Facilities are mostly air-conditioned and include 184 classrooms, four theaters, three cafeterias, three tennis courts, six gymnasiums, six playing fields, three swimming pools, 18 science laboratories, design technology facilities, and four libraries with a total of 130,000 volumes.[1][11][12] The school has a three-level food court, medical clinic, a school bus system run by the Bluebird company and an ambulance.[13]

Administration[edit]

Jakarta Intercultural School is an Indonesian foundation (yayasan) overseen by a board of governors and a school council, that functions like a school board or board of education. The School Council is an eleven-member Board of Patrons; nine elected, four of whom are elected by the parents and three appointed by the Founding Embassies. They, in turn, appoint four other members, one of whom must be an Indonesian citizen.[1]

Enrollment[edit]

Nationality of JIS students by percentage (2007–2008)

Jakarta Intercultural School is the largest international primary and secondary school in Indonesia, enrolling 2,469 students from 61 nationalities during the 2007–2008 school year.[14][15] The five most commonly represented nationalities were the United States, Republic of Korea, Indonesia, India, and Australia.

Secondary education[edit]

Jakarta Intercultural School offers tuition for grades 1–12. Students undertake the JIS Diploma, and can choose to complete an International Baccalaureate Diploma,[16] an International Advanced Placement Diploma (APID). Over 97 percent of graduating seniors go on to a university or college.[1] The JIS diploma focuses on an American style curriculum. For the 2010 graduating class, the universities that JIS students were mostly accepted in included: Boston University, the University of Toronto and the University of British Columbia.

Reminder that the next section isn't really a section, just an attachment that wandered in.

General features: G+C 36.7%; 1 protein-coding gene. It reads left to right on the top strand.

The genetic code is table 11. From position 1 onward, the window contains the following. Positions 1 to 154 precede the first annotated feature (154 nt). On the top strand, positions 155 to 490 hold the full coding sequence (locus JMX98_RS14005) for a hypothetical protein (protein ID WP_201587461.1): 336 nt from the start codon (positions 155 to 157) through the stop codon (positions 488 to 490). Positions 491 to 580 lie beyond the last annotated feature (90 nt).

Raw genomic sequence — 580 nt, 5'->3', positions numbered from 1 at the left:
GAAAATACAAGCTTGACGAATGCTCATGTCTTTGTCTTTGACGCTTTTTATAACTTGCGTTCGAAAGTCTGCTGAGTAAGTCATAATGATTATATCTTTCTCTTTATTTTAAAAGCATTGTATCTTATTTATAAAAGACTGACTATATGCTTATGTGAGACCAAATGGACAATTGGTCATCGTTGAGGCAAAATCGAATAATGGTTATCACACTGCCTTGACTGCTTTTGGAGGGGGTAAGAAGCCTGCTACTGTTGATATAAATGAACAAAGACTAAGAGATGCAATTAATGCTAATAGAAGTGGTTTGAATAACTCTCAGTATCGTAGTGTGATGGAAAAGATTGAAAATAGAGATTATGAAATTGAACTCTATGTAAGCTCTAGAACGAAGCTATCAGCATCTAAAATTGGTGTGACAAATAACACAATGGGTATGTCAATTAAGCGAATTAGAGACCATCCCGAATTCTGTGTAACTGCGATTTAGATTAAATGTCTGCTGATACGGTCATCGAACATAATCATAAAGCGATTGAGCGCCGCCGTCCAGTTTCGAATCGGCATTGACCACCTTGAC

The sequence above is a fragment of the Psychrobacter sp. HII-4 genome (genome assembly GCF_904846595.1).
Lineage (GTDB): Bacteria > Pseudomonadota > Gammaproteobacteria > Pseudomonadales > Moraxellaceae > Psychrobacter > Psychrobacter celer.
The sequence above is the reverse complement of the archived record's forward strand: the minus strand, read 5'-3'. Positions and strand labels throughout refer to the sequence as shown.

Co-curricular activities[edit]

Students are known in athletic competition as the 'Jakarta Dragons'.

Middle and High school level students at Jakarta Intercultural School compete in intramural and interscholastic sports throughout the year.[17] Jakarta Intercultural School belongs to the Interscholastic Association of Southeast Asian Schools (IASAS) which competes with six international schools in Southeast Asia. IASAS schools alternate hosting each other for tournaments, exchanges, conventions and competitions. Three IASAS seasons per year frame the HS sports and cultural competition calendar.

IASAS Sports: Boys and Girls Varsity and Junior Varsity sports teams follow the IASAS season schedule at JIS each year.

  • Season One: cross-country, volleyball, Soccer
  • Season Two: Basketball, Rugby/Touch, swimming, tennis
  • Season Three: Track and Field, badminton, softball, golf

Cultural Convention: Held in March, JIS participates in IASAS Cultural Convention, which includes three separate components: "Art and Music", "Dance and Drama", and "Debate and Forensics".

Model United Nations: JIS participates in the non-competitive IASAS Model United Nations, and holds an annual General Assembly.

IASAS Math: JIS participates in the IASAS Math program.

IASAS Chess: JIS has participated from the start of the IASAS Chess Competition.

TEDxJIS Conferences:[18] TEDxJIS suite of conferences are independently organized TED events dedicated to Jakarta Intercultural School's ideas worth spreading, operating under license from TED Conferences LLC. It includes the annual TEDxJIS conference, TEDxYouth@JIS, TEDxJISLive, TEDxJISWomen,[19] and TEDxJISSalon.

Cilandak Games[20]: An annual competition amongst the high school students hosted on campus, where teams correspond to grade level. Each grade competes in various in-person and online activities such as Jenga Challenge, Escape Room, Among Us, Amazing Race, Banner Painting, Basketball, Jeopardy, Minute-To-Win-It, and Tug of War.